Going a step further, venerable vegetable processor Birds Eye, now a subsidiary of Agrilink Foods, includes meat in its 11-variety Voila! line of frozen vegetable-based meals. The company also markets Creations, a seven-variety line of mixed vegetables and sauce. While neither of these products is new, they point the way to profit in today’s marketplace. Sales of frozen vegetables are in decline, category-wide, according to Information Resources Inc., a Chicago-based retail product-tracking firm. Sales of vegetable-based meal solutions, however, are showing double-digit growth.
• Coffee. The coffee category continues to find new ways to add value and elevate the profit margin. Led by the Starbucks Coffee juggernaut, virtually every coffee marketer has moved upscale. Dunkin Donuts recently introduced Dark Roast and expanded its chilled Coolatta line. Convenience store chains such as Coastal Mart also are upgrading coffee service. Its new coffee program includes extensive employee training and a new name: ReJavaNate!
C-stores are turning to companies such as Seattle’s Best Coffee, a Starbucks competitor, to revamp their coffee programs. Supermarkets are seeing a profit boost from specialty whole bean coffees such as Eight O’Clock, Millstone, and Papanicholas.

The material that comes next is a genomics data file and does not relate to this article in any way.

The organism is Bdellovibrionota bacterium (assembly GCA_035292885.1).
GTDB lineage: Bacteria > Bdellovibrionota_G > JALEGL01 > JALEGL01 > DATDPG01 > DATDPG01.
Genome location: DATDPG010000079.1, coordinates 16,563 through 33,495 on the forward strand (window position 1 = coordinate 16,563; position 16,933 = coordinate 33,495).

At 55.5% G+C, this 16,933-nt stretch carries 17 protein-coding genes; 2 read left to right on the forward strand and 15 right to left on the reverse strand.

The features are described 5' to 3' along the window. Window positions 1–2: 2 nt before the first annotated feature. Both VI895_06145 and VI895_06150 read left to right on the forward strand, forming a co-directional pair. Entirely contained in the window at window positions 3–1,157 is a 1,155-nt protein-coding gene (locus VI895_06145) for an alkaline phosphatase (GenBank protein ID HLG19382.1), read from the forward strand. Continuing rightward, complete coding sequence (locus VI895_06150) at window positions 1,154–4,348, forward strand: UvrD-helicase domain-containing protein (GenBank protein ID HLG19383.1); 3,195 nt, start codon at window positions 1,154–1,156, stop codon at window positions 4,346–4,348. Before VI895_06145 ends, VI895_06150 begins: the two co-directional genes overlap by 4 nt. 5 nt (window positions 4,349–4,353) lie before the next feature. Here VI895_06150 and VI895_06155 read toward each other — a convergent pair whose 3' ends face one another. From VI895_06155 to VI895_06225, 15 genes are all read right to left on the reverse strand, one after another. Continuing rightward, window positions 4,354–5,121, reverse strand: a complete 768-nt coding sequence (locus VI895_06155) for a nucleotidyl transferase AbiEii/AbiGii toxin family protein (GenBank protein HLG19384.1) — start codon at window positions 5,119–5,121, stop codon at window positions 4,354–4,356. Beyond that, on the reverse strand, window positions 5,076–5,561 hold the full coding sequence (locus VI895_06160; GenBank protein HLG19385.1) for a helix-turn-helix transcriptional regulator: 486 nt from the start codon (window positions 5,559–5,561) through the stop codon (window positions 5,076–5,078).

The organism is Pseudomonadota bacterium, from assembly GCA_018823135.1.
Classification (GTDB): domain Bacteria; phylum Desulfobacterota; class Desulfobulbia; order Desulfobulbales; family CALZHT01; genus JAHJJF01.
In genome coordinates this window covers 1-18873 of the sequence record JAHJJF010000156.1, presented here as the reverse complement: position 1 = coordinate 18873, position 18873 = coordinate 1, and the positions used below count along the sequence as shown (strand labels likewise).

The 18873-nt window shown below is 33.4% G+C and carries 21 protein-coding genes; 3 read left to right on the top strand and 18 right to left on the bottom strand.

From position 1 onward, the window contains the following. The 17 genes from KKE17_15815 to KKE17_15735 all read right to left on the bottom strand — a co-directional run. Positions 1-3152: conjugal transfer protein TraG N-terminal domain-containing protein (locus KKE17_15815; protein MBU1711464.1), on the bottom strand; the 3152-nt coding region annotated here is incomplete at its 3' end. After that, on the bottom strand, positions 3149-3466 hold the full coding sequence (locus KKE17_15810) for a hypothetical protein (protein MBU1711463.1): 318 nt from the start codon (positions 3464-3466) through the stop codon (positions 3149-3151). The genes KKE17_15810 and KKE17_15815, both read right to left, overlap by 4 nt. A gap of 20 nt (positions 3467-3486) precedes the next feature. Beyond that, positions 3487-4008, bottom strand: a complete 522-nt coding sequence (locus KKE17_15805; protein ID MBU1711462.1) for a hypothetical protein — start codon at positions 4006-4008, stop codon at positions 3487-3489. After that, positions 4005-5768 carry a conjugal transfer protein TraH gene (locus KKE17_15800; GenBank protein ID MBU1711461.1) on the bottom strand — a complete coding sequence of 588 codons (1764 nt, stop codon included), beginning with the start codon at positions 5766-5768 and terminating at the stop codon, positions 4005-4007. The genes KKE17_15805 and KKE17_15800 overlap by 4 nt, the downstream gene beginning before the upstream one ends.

The trend is also reshaping the Hawaiian agricultural landscape. Kona coffee has long been a prized specialty product, with an exceptionally high price tag. Today, however, coffee is rapidly replacing pineapples and sugar throughout the islands. This “Estate”-grown coffee is marketed like wine, with the name of the estate and region on the label. Hawaiian coffee production reached 60,000 60-kg bags last year, up from 33,000 two years before, according to the Hawaii Dept. of Agriculture.
Whether estate coffee, bottled spring water, organic eggs, garlic and ginger stir-fry veggies, and soy-fortified, cholesterol-fighting breakfast cereal with milk poured from a retro-style, thermoformed milk bottle, gilded commodities are a trend to track, as long as the economy stays robust.
by PIERCE HOLLINGSWORTH